A current DDL transaction is commenced 52 and the DDL operation requests 53 a lock of the database records involved in the current transaction. It is then tested 54 whether any of the involved database records are currently locked. If any of the database records are currently locked by another active DDL transaction then the current transaction is suspended 56 until the lock is released by the other transaction. If none of the involved database records are locked then the request is granted 57. Thus, the second requirement that the concurrent DDL transactions be independent is satisfied.

Once the inodes involved in the transaction are locked it is tested 58 whether an available slot is in the FIFO. If no slot is available then the name server adds 60 another slot to the LOG 36 and adds the slot index of the added slot to the bottom of the FIFO stack 38. Once there is an available slot in the FIFO stack 38 then the details of the DDL transaction are written 62 to a LOG record in the slot and LSN is incremented 64.

When the DDL transaction is completed the inodes involved in the DDL transaction are unlocked 66, the slot is made available, and the slot index of the slot is added 68 to the bottom of FIFO stack 38. The unlocking of the slot upon completion of the DDL transaction assures satisfaction of the second requirement.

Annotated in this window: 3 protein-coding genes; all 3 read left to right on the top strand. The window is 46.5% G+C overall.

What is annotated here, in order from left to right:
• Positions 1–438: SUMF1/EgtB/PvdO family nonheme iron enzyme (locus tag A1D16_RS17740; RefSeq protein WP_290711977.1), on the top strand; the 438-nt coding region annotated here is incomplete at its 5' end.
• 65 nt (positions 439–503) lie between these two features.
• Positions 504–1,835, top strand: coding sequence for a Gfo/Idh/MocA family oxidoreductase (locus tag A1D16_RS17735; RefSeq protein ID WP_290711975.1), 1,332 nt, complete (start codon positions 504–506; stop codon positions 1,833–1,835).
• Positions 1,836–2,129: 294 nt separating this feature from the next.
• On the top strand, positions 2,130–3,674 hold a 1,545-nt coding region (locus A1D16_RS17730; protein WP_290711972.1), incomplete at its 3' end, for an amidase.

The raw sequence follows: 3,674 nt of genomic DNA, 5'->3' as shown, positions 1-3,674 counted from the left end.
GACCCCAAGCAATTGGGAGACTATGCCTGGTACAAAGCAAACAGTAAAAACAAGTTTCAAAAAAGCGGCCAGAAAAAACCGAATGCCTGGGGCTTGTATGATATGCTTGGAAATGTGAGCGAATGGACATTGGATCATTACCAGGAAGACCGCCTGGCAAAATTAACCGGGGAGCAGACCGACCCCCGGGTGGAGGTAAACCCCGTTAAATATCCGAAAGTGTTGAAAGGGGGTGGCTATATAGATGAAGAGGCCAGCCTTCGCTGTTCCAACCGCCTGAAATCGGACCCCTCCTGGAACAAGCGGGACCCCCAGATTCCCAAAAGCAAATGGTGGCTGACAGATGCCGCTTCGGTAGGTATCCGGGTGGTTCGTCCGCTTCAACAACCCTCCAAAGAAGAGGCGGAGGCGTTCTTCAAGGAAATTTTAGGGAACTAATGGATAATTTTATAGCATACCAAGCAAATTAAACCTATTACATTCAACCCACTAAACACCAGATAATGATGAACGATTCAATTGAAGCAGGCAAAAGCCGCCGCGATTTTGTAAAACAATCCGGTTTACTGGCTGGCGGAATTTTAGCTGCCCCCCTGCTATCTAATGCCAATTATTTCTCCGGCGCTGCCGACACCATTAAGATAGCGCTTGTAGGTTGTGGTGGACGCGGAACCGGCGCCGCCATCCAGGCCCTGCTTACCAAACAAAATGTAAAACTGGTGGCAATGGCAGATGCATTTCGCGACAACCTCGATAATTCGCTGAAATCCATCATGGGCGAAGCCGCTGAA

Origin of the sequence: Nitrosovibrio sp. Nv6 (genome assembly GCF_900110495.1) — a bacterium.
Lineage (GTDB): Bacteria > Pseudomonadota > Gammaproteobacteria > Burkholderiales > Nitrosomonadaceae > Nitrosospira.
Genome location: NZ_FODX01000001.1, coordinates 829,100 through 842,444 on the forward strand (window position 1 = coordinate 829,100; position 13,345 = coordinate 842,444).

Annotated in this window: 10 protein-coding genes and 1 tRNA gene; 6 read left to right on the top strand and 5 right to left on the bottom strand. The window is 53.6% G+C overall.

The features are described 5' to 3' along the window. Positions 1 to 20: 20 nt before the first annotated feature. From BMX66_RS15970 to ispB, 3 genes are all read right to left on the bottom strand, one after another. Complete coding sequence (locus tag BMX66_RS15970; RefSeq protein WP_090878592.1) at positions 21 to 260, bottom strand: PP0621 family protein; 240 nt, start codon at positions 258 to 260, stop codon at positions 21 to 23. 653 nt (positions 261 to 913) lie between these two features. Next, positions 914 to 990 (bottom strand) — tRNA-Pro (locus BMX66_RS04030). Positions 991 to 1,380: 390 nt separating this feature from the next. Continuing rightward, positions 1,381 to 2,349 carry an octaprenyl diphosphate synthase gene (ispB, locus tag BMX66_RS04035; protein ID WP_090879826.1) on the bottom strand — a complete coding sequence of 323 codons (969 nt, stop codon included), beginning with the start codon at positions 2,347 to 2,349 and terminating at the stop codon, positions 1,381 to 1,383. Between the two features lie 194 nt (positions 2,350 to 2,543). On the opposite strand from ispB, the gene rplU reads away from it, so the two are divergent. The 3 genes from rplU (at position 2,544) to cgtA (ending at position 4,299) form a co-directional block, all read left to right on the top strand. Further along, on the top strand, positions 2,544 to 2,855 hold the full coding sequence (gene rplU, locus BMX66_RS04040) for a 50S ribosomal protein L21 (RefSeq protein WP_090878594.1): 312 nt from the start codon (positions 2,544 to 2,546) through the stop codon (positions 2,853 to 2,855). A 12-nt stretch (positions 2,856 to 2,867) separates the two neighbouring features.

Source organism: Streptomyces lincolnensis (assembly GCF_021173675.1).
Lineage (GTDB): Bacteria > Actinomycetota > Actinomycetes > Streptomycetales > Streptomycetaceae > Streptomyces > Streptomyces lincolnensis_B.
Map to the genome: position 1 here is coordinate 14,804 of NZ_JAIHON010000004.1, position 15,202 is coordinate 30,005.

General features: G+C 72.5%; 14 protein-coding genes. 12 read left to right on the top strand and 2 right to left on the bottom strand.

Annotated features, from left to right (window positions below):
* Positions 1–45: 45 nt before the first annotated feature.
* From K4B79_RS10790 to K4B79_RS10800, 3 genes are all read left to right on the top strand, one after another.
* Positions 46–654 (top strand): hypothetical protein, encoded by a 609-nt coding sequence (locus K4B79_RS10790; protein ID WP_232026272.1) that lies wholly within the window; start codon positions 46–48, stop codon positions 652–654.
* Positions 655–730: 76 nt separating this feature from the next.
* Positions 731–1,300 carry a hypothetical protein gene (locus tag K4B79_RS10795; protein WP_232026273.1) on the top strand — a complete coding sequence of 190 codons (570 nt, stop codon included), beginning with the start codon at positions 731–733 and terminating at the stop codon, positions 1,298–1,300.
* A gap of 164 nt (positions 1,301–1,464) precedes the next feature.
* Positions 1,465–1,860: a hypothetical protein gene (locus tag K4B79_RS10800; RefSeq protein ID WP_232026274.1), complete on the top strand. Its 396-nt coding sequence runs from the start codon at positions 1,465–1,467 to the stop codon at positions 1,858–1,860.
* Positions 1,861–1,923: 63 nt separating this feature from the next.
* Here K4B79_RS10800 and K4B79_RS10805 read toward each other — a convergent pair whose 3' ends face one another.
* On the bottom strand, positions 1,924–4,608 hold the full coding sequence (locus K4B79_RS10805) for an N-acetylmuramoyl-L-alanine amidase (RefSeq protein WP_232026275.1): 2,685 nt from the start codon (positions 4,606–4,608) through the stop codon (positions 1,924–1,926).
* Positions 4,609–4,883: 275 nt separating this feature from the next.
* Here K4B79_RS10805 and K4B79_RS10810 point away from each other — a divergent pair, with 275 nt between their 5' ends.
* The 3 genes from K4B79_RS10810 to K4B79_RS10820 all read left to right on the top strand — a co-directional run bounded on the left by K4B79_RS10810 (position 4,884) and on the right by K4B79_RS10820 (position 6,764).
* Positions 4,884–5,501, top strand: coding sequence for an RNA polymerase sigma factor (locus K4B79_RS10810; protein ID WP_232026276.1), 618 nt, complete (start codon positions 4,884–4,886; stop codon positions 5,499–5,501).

The recovery process will now be described with reference to the flow chart depicted in FIG. 6. First, the LOG is sorted 70 in forward order of increasing LSNs. The LOG is the read sequentially 74; each LOG record is dropped from further consideration 78 if there is a later LOG record (one with a higher LSN) involved with one of the same inodes 76. Thus, irrelevant LOG records are not processed during recovery processing. The relevant LOG records are then scanned in forward order and partially completed DDL transactions are backed out.

The effect of the recovery process on the DDL transactions A and B depicted in FIG. 4 will now be described. Those transactions are not independent because the transactions are concurrently operating on the same inode X. In the procedure described with reference to FIG. 4, the inodes for DDL A are locked prior to writing the details of DDL A to the LOG with an LSN having a value of N. Thus, DDL B can not begin until inode X is unlocked at the completion of DDL A. When DDL B begins inode X is again locked prior to writing the details of DDL B to a LOG record having an LSN greater than N. These transactions are depicted in FIG. 7.